The Festival culminated in the Awards Gala, held in the community center where the bulk of the activity took place, with a red carpet, photographers and live streaming to YouTube, so I got to promote our film to the small audience. “Can you do the impossible?” they asked. “Yes,” I replied, but it takes a long time.” Many lifetimes in the case of DDA.
We did not win a coveted Golden Sheaf Award but those who did were very excited and proud of their achievements. Although the setting is most humble, “The Flying Sailor”, the big winner of the evening had already been nominated for an Oscar in 2023 – the third time for its creators, Amanda Forbis and Wendy Tilby. This 8-minute-long animation took two film makers, a composer, a small orchestra and others three years to produce. These 8 minutes are intense though – within that short time we witness the historic 1917 ship explosion in Halifax harbour, chaos, death and a resurrection. This kind of art could not be created without the support of the National Film Board of Canada.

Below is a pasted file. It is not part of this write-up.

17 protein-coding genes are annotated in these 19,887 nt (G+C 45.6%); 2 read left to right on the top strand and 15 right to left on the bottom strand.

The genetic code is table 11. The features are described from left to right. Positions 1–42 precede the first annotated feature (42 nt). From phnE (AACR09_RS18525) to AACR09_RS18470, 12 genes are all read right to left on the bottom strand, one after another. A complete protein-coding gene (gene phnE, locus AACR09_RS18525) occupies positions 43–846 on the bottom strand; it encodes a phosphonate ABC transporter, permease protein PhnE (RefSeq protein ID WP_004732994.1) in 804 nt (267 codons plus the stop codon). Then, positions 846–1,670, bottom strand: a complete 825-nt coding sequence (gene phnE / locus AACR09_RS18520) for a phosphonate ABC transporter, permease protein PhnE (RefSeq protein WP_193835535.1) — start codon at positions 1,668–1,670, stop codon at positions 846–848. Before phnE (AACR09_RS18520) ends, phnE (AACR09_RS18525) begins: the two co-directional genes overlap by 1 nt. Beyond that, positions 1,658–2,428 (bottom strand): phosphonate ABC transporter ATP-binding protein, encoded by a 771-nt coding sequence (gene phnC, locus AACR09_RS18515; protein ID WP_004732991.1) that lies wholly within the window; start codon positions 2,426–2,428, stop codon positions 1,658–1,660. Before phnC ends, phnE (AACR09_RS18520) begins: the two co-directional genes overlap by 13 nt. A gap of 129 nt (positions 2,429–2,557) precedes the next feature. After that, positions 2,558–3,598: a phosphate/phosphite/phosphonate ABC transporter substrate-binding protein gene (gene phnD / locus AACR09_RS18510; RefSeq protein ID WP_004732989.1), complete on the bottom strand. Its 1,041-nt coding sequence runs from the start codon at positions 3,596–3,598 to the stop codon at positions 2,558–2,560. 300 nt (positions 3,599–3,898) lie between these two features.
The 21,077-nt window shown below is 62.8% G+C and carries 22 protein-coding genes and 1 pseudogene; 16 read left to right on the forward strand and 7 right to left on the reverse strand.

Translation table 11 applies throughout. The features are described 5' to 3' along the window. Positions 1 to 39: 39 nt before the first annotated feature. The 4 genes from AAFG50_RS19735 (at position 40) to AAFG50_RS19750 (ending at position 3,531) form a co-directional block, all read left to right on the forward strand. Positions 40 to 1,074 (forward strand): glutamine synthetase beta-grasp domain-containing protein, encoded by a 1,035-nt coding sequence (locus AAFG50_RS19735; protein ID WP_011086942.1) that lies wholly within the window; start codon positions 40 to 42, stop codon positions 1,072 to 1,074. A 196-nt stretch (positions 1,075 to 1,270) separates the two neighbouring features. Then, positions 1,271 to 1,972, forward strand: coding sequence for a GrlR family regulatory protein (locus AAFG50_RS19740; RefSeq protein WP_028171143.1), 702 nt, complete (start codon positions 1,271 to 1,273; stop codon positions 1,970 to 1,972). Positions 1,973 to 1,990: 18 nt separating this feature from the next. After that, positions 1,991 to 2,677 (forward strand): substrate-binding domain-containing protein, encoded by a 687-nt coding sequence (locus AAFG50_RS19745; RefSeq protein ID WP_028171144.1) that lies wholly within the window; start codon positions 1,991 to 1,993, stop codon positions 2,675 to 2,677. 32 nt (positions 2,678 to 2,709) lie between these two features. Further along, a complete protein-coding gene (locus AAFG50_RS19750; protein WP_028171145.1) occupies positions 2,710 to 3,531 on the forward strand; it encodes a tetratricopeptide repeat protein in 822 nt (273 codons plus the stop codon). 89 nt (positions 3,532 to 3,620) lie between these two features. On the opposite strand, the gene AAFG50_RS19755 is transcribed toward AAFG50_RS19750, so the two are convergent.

Many of the film makers I met without such support were heroically navigating the stormy seas of film finance and tax credits to bring the rest of us important stories that point us to the truth so we can make decisions for ourselves. The trick is telling the story in a way that engages an audience.
Just being nominated was a victory. “Doing the Impossible” was judged amongst the best in Canada and viewed by story-tellers from across the country. Who knows where it will go from here?
To view Doing the Impossible – The Story of the Developmental Disabilities Association, go here.